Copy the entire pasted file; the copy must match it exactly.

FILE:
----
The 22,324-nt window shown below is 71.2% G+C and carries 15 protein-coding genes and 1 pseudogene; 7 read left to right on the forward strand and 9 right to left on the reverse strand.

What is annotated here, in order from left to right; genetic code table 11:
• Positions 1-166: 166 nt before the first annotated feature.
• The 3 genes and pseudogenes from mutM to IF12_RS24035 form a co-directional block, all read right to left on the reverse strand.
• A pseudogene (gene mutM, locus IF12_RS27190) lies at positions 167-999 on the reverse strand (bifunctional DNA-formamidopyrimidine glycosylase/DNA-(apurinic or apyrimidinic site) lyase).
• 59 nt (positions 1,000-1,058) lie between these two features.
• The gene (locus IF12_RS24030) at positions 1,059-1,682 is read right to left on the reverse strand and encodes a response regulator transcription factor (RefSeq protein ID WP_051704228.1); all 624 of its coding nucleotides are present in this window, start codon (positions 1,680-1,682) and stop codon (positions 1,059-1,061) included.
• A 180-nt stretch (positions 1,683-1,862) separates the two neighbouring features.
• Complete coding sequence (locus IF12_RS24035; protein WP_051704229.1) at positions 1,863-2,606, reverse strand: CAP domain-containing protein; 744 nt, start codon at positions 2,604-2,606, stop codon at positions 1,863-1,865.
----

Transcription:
The 22,324-nt window shown below is 71.2% G+C and carries 15 protein-coding genes and 1 pseudogene; 7 read left to right on the forward strand and 9 right to left on the reverse strand.

What is annotated here, in order from left to right; genetic code table 11:
• Positions 1-166: 166 nt before the first annotated feature.
• The 3 genes and pseudogenes from mutM to IF12_RS24035 form a co-directional block, all read right to left on the reverse strand.
• A pseudogene (gene mutM, locus IF12_RS27190) lies at positions 167-999 on the reverse strand (bifunctional DNA-formamidopyrimidine glycosylase/DNA-(apurinic or apyrimidinic site) lyase).
• 59 nt (positions 1,000-1,058) lie between these two features.
• The gene (locus IF12_RS24030) at positions 1,059-1,682 is read right to left on the reverse strand and encodes a response regulator transcription factor (RefSeq protein ID WP_051704228.1); all 624 of its coding nucleotides are present in this window, start codon (positions 1,680-1,682) and stop codon (positions 1,059-1,061) included.
• A 180-nt stretch (positions 1,683-1,862) separates the two neighbouring features.
• Complete coding sequence (locus IF12_RS24035; protein WP_051704229.1) at positions 1,863-2,606, reverse strand: CAP domain-containing protein; 744 nt, start codon at positions 2,604-2,606, stop codon at positions 1,863-1,865.